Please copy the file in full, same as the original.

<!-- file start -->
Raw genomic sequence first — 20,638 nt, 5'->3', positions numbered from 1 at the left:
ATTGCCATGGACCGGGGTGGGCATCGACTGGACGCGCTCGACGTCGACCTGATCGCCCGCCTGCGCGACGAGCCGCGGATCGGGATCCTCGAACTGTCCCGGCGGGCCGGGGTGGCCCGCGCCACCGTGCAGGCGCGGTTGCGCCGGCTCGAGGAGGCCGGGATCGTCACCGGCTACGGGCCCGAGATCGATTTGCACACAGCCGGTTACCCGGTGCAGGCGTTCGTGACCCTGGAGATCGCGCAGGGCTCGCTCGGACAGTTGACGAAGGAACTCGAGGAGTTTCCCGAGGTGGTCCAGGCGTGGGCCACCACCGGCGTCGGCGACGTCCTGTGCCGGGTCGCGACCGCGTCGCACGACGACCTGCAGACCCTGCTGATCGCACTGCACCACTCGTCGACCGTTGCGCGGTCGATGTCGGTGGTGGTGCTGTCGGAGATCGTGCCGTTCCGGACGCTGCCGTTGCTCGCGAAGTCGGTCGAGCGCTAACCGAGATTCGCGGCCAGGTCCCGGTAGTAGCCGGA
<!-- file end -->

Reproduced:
Raw genomic sequence first — 20,638 nt, 5'->3', positions numbered from 1 at the left:
ATTGCCATGGACCGGGGTGGGCATCGACTGGACGCGCTCGACGTCGACCTGATCGCCCGCCTGCGCGACGAGCCGCGGATCGGGATCCTCGAACTGTCCCGGCGGGCCGGGGTGGCCCGCGCCACCGTGCAGGCGCGGTTGCGCCGGCTCGAGGAGGCCGGGATCGTCACCGGCTACGGGCCCGAGATCGATTTGCACACAGCCGGTTACCCGGTGCAGGCGTTCGTGACCCTGGAGATCGCGCAGGGCTCGCTCGGACAGTTGACGAAGGAACTCGAGGAGTTTCCCGAGGTGGTCCAGGCGTGGGCCACCACCGGCGTCGGCGACGTCCTGTGCCGGGTCGCGACCGCGTCGCACGACGACCTGCAGACCCTGCTGATCGCACTGCACCACTCGTCGACCGTTGCGCGGTCGATGTCGGTGGTGGTGCTGTCGGAGATCGTGCCGTTCCGGACGCTGCCGTTGCTCGCGAAGTCGGTCGAGCGCTAACCGAGATTCGCGGCCAGGTCCCGGTAGTAGCCGGA